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Introduction to judgment aggregation

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  • List, Christian
  • Polak, Ben

Abstract

This introduces the symposium on judgment aggregation. The theory of judgment aggregation asks how several individuals' judgments on some logically connected propositions can be aggregated into consistent collective judgments. The aim of this introduction is to show how ideas from the familiar theory of preference aggregation can be extended to this more general case. We first translate a proof of Arrow's impossibility theorem into the new setting, so as to motivate some of the central concepts and conditions leading to analogous impossibilities, as discussed in the symposium. We then consider each of four possible escape-routes explored in the symposium.

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Bibliographic Info

Article provided by Elsevier in its journal Journal of Economic Theory.

Volume (Year): 145 (2010)
Issue (Month): 2 (March)
Pages: 441-466

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Handle: RePEc:eee:jetheo:v:145:y:2010:i:2:p:441-466

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Web page: http://www.elsevier.com/locate/inca/622869

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Keywords: Judgment aggregation Arrow's theorem Escape-routes;

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References

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  1. Christian List, 2002. "A Model of Path-Dependence in Decisions over Multiple Propositions," Economics Series Working Papers 2002-W15, University of Oxford, Department of Economics.
  2. Dietrich, Franz, 2006. "Judgment aggregation: (im)possibility theorems," Journal of Economic Theory, Elsevier, vol. 126(1), pages 286-298, January.
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  6. Kornhauser, Lewis A, 1992. "Modeling Collegial Courts. II. Legal Doctrine," Journal of Law, Economics and Organization, Oxford University Press, vol. 8(3), pages 441-70, October.
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  8. Dokow, Elad & Holzman, Ron, 2010. "Aggregation of binary evaluations with abstentions," Journal of Economic Theory, Elsevier, vol. 145(2), pages 544-561, March.
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  10. Campbell, Donald E. & Kelly, Jerry S., 2002. "Impossibility theorems in the arrovian framework," Handbook of Social Choice and Welfare, in: K. J. Arrow & A. K. Sen & K. Suzumura (ed.), Handbook of Social Choice and Welfare, edition 1, volume 1, chapter 1, pages 35-94 Elsevier.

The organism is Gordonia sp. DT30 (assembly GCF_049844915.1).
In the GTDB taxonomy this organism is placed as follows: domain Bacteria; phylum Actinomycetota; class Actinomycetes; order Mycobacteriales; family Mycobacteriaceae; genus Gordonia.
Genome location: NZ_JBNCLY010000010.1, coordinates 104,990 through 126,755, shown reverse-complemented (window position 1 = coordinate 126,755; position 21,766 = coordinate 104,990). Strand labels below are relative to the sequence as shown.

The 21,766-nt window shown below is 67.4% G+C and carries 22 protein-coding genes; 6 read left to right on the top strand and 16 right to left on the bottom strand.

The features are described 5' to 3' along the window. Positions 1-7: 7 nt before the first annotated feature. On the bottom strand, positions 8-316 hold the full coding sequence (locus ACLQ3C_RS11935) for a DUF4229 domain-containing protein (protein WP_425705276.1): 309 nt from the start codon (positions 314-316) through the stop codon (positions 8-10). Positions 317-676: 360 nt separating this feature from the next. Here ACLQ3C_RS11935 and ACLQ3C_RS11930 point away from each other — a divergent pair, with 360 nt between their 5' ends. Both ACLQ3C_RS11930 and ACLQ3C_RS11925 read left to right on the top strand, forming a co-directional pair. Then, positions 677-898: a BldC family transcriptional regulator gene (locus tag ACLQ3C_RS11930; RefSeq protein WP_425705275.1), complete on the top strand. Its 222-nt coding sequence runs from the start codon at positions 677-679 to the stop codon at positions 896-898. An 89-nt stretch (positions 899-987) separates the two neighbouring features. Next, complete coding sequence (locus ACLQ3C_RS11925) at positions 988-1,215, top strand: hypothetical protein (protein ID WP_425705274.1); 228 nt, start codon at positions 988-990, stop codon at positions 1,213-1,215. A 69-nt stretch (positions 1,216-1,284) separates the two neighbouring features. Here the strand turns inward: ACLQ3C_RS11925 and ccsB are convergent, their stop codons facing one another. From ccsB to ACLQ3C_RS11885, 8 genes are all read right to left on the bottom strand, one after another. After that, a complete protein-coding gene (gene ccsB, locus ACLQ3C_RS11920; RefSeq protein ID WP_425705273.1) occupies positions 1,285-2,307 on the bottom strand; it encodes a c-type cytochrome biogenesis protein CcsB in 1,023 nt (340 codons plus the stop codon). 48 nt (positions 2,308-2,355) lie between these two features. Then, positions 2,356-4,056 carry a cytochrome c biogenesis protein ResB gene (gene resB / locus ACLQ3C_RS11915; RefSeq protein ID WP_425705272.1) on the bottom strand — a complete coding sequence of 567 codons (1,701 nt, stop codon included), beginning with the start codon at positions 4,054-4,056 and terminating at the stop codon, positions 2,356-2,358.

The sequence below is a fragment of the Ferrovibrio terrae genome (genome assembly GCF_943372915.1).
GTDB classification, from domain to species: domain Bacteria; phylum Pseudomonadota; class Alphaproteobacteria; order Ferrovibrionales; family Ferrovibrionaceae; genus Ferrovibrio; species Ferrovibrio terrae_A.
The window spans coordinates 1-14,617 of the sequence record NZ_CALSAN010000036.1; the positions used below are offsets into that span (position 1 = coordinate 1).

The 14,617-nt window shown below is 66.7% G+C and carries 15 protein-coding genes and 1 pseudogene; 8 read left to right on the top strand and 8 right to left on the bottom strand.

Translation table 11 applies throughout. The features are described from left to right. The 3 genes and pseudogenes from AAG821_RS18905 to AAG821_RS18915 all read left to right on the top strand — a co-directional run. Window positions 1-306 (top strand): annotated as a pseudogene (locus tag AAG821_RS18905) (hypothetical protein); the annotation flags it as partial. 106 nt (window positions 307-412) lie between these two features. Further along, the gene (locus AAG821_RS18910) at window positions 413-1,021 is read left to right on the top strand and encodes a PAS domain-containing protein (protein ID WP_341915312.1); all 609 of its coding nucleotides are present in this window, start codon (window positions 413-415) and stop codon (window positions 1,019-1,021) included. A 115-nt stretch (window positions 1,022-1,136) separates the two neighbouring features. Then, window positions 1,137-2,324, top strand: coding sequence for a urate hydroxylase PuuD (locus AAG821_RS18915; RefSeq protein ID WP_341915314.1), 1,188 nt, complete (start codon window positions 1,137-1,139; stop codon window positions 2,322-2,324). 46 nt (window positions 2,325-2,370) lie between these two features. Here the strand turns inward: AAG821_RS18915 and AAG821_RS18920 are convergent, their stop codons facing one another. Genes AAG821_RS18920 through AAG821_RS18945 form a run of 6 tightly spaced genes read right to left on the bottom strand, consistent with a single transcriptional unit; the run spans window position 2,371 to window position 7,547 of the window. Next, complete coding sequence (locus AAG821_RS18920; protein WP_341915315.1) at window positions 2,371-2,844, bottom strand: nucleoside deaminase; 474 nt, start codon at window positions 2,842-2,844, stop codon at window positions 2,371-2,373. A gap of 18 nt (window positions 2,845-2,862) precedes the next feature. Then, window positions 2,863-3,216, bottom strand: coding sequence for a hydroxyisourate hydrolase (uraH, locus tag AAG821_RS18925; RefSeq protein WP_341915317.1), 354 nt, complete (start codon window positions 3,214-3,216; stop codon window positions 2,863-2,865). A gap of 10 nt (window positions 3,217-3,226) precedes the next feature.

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  20. Martin Hees, 2007. "The limits of epistemic democracy," Social Choice and Welfare, Springer, vol. 28(4), pages 649-666, June.
  21. Franz Dietrich & Christian List, 2005. "Arrow's Theorem in Judgement Aggregation," Public Economics 0504007, EconWPA, revised 10 Sep 2005.
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  35. Franz Dietrich & Christian List, 2005. "Judgment aggregation by quota rules," Public Economics 0501005, EconWPA.
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Citations

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Cited by:
  1. David S. Ahn & Santiago Oliveros, 2013. "The Condorcet Jur(ies) Theorem," Economics Discussion Papers 743, University of Essex, Department of Economics.
  2. Perote-Pena, Juan & Piggins, Ashley, 2012. "A model of deliberative and aggregative democracy," MPRA Paper 48914, University Library of Munich, Germany.
  3. Mongin, Philippe, 2012. "The doctrinal paradox, the discursive dilemma, and logical aggregation theory," MPRA Paper 37752, University Library of Munich, Germany.
  4. Hervé Crès & Itzhak Gilboa, & Nicolas Vieille, 2012. "Bureaucracy in Quest for Feasibility," Sciences Po publications info:hdl:2441/dambferfb7d, Sciences Po.
  5. repec:spo:wpecon:info:hdl:2441/dambferfb7dfprc9m2e02cub3 is not listed on IDEAS
  6. Hannu Salonen, 2012. "Aggregating And Updating Information," Discussion Papers 73, Aboa Centre for Economics.
  7. Conal Duddy & Ashley Piggins, 2012. "A measure of distance between judgment sets," Social Choice and Welfare, Springer, vol. 39(4), pages 855-867, October.
  8. Herzberg, Frederik & Eckert, Daniel, 2012. "The model-theoretic approach to aggregation: Impossibility results for finite and infinite electorates," Mathematical Social Sciences, Elsevier, vol. 64(1), pages 41-47.
  9. Duddy, Conal & Piggins, Ashley, 2013. "Many-valued judgment aggregation: Characterizing the possibility/impossibility boundary," Journal of Economic Theory, Elsevier, vol. 148(2), pages 793-805.

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